Wednesday, 18 November 2015

Odd exchanges at artistic events: part two

There was a magical period in my life before children when I had time and money. Rather more time than money, so for a couple of years, I subscribed to the Victoria Symphony at the cheapest rate possible. This had me very close to the stage, which I didn't mind, and surrounded by "comps" (complimentary tickets) which I mostly didn't mind.

"Comps" make an interesting segment of the audience because they are usually people who normally wouldn't come to a symphony performance. Once I found myself next to a lovely older couple who realized, in the midst of a performance of Tchaikovsky's Sixth Symphony, that they recognized many of the tunes.
So they sang along.
And were deeply indignant when I tried, gently and quietly, to restrain them.

One of my favourite "comps" was an elder Scottish lady who was delighted to be there. After the first piece of the afternoon, she remarked to me, "I don't remember Shumann ever sounding like that."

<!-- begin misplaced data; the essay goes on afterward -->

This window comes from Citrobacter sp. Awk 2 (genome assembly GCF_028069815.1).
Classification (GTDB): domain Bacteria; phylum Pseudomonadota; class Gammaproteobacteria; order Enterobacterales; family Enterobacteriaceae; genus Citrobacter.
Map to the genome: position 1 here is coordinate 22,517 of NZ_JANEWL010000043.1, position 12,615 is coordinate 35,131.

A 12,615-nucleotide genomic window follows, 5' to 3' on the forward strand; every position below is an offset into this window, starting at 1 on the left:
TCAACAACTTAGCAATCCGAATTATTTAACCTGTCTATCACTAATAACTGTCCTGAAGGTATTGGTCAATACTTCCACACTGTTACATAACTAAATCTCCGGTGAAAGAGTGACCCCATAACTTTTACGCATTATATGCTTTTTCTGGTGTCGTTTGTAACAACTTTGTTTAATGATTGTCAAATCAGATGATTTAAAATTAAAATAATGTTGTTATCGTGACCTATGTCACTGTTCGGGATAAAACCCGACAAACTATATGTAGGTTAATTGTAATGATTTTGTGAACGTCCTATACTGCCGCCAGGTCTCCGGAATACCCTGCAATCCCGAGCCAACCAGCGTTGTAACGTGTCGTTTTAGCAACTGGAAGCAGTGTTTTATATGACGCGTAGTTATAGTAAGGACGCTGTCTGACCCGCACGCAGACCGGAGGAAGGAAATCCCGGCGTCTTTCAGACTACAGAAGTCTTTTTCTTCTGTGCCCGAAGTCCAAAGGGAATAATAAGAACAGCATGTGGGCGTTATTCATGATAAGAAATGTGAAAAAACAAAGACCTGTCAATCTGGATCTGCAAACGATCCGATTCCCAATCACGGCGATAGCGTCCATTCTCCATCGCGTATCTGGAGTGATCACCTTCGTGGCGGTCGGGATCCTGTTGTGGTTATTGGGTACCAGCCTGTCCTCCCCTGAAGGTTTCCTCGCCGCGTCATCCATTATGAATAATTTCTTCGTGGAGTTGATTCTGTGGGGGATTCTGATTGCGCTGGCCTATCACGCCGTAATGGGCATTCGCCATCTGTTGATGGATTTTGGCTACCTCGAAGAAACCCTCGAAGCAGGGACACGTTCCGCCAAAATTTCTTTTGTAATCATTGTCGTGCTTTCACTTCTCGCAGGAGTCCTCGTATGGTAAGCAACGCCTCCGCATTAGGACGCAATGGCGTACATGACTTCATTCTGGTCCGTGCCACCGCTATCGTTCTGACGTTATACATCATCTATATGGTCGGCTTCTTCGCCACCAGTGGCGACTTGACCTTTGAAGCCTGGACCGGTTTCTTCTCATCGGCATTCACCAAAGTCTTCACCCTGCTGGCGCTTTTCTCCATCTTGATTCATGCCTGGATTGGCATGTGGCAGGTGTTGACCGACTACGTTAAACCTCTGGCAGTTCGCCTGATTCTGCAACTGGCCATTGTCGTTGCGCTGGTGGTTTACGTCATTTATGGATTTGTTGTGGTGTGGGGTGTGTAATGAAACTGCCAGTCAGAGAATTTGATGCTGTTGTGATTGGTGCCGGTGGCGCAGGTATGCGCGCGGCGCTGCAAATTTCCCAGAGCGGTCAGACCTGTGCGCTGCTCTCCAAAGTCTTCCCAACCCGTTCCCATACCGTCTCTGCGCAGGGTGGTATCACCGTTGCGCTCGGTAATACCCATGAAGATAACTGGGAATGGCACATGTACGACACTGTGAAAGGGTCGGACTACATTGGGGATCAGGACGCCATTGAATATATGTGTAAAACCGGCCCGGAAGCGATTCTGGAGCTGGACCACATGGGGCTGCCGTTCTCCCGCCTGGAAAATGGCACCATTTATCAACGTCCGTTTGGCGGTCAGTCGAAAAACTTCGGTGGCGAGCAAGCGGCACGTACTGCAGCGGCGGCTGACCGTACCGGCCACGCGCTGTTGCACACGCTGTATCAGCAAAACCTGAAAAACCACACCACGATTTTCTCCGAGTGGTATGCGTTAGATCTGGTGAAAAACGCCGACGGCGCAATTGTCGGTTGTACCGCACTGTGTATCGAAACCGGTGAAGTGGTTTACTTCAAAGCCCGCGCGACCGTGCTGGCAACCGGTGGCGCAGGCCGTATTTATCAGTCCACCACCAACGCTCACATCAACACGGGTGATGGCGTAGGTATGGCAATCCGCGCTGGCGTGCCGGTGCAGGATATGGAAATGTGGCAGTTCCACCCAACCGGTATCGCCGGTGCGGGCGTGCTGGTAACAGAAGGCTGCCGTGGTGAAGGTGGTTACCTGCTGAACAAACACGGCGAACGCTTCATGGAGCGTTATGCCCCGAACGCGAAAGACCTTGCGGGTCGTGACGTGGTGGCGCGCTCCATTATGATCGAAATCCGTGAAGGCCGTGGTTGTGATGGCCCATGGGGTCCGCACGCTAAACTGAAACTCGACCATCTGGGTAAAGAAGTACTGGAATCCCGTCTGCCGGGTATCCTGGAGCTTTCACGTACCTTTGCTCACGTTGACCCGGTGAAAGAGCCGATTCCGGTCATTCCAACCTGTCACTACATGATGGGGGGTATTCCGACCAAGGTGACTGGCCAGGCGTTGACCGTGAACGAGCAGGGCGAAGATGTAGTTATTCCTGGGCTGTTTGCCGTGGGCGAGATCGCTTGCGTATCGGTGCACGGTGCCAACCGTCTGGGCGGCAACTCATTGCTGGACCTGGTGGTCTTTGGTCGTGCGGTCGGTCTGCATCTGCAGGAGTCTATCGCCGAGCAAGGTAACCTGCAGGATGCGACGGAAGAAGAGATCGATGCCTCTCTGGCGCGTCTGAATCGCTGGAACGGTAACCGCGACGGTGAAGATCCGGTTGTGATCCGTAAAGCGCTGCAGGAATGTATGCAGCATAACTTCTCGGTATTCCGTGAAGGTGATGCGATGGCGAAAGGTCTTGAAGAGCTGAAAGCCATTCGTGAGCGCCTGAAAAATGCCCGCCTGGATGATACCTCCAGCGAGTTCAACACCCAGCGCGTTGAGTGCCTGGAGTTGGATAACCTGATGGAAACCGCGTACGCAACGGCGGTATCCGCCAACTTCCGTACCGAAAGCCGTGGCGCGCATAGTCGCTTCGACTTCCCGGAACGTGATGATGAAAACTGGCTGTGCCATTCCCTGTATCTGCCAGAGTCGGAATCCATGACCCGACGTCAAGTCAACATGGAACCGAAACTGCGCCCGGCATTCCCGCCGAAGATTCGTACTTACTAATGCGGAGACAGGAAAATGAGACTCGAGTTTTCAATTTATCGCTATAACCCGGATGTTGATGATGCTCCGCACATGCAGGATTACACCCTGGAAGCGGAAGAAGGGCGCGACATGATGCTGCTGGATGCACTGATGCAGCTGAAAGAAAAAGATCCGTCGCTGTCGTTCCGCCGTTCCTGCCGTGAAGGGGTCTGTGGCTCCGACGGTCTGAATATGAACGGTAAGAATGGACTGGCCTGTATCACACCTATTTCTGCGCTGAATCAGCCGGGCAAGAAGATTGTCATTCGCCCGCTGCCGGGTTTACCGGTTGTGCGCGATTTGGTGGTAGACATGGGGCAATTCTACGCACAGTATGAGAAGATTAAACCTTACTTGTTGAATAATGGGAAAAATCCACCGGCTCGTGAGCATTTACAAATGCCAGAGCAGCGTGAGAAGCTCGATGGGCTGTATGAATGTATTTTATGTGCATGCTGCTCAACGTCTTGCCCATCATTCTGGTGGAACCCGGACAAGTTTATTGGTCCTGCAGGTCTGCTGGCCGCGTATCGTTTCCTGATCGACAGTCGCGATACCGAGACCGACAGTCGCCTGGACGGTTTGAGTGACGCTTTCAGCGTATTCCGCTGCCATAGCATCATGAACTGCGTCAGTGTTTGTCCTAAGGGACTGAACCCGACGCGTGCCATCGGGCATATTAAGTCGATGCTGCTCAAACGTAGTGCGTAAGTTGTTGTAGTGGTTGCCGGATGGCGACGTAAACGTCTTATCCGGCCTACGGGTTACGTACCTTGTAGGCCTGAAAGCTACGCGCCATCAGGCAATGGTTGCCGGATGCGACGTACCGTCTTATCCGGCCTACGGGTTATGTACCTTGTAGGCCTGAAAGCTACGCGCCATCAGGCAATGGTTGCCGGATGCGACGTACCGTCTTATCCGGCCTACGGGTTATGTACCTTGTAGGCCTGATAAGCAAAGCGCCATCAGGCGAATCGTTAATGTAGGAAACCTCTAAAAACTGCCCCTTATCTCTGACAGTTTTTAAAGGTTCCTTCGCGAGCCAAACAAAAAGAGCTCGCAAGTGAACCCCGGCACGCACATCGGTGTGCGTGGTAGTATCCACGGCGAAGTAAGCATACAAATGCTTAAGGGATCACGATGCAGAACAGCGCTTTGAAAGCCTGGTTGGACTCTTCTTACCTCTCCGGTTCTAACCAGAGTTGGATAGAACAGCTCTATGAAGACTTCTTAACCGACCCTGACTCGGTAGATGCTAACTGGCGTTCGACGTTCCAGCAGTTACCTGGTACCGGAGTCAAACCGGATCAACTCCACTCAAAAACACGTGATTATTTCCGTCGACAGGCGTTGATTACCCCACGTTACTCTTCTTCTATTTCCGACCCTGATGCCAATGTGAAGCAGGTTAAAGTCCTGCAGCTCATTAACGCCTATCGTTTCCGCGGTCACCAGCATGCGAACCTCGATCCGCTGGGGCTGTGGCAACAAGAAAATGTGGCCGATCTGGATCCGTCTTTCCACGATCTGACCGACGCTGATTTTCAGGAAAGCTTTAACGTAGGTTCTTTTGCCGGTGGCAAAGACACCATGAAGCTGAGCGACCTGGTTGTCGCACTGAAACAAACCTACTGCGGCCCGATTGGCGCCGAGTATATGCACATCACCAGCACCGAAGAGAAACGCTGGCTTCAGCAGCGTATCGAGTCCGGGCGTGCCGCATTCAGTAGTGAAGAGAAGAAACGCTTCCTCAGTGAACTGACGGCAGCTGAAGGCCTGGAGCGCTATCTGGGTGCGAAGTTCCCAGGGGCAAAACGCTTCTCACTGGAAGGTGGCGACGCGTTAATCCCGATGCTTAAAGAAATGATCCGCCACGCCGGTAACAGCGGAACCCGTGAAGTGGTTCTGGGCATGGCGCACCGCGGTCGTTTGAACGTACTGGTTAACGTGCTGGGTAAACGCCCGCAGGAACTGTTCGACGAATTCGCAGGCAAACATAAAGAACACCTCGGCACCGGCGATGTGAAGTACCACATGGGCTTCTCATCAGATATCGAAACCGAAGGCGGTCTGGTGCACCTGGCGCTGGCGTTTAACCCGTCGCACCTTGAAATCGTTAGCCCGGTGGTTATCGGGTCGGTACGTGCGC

"That's because it was Appalachian Spring by Aaron Copland," I explained.
She threw back her head and laughed.
"I wondered why they had the piano way at the back!"

The Schumann piano concerto she had come to hear followed in due course.

I retold this story to a couple of Victoria Symphony musicians at a house party some weeks later. Their jaws dropped.
"That's just the sort of thing we're afraid is happening out there," they sighed, shaking their heads.

Personally, I think they needed to lighten up.

My Scottish lady may have come for the Schumann, but I had been looking forward to Appalachian Spring which has been one of my favourites since discovering Aaron Copland in my early teens.

The Symfonieorkest Vlaanderen, based in Bruges, Belgium, is, from what I can see, similar in size to the Victoria Symphony. The part of Appalachian Spring that I love most begins at the 3:30 part, but the whole thing is gorgeous.

(The pianist is on the right edge, behind the harpist.)

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